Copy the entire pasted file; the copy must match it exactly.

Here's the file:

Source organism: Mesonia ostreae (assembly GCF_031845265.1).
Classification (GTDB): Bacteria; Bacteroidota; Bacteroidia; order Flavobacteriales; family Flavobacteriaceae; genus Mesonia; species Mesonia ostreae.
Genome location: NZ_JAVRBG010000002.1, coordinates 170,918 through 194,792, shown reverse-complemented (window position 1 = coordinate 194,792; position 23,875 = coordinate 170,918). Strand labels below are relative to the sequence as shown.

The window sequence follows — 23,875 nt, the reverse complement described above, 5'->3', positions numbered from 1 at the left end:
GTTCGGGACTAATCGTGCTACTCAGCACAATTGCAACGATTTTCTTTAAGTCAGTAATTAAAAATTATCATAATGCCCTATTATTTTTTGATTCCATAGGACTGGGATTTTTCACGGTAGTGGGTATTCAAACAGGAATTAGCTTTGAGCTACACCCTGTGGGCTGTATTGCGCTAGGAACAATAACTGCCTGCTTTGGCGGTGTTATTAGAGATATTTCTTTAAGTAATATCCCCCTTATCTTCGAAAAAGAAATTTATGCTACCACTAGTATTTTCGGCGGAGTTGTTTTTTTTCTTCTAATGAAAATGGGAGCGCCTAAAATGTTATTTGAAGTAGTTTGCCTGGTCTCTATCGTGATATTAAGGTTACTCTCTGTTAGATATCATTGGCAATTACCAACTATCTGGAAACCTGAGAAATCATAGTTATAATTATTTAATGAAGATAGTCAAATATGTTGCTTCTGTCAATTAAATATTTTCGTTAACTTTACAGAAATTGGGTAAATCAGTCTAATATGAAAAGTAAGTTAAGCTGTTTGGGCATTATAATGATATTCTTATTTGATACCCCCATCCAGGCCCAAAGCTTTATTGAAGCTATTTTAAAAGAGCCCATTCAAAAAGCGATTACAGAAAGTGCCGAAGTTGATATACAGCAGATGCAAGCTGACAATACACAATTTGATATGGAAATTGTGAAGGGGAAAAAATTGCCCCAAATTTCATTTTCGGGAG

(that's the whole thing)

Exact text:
Source organism: Mesonia ostreae (assembly GCF_031845265.1).
Classification (GTDB): Bacteria; Bacteroidota; Bacteroidia; order Flavobacteriales; family Flavobacteriaceae; genus Mesonia; species Mesonia ostreae.
Genome location: NZ_JAVRBG010000002.1, coordinates 170,918 through 194,792, shown reverse-complemented (window position 1 = coordinate 194,792; position 23,875 = coordinate 170,918). Strand labels below are relative to the sequence as shown.

The window sequence follows — 23,875 nt, the reverse complement described above, 5'->3', positions numbered from 1 at the left end:
GTTCGGGACTAATCGTGCTACTCAGCACAATTGCAACGATTTTCTTTAAGTCAGTAATTAAAAATTATCATAATGCCCTATTATTTTTTGATTCCATAGGACTGGGATTTTTCACGGTAGTGGGTATTCAAACAGGAATTAGCTTTGAGCTACACCCTGTGGGCTGTATTGCGCTAGGAACAATAACTGCCTGCTTTGGCGGTGTTATTAGAGATATTTCTTTAAGTAATATCCCCCTTATCTTCGAAAAAGAAATTTATGCTACCACTAGTATTTTCGGCGGAGTTGTTTTTTTTCTTCTAATGAAAATGGGAGCGCCTAAAATGTTATTTGAAGTAGTTTGCCTGGTCTCTATCGTGATATTAAGGTTACTCTCTGTTAGATATCATTGGCAATTACCAACTATCTGGAAACCTGAGAAATCATAGTTATAATTATTTAATGAAGATAGTCAAATATGTTGCTTCTGTCAATTAAATATTTTCGTTAACTTTACAGAAATTGGGTAAATCAGTCTAATATGAAAAGTAAGTTAAGCTGTTTGGGCATTATAATGATATTCTTATTTGATACCCCCATCCAGGCCCAAAGCTTTATTGAAGCTATTTTAAAAGAGCCCATTCAAAAAGCGATTACAGAAAGTGCCGAAGTTGATATACAGCAGATGCAAGCTGACAATACACAATTTGATATGGAAATTGTGAAGGGGAAAAAATTGCCCCAAATTTCATTTTCGGGAG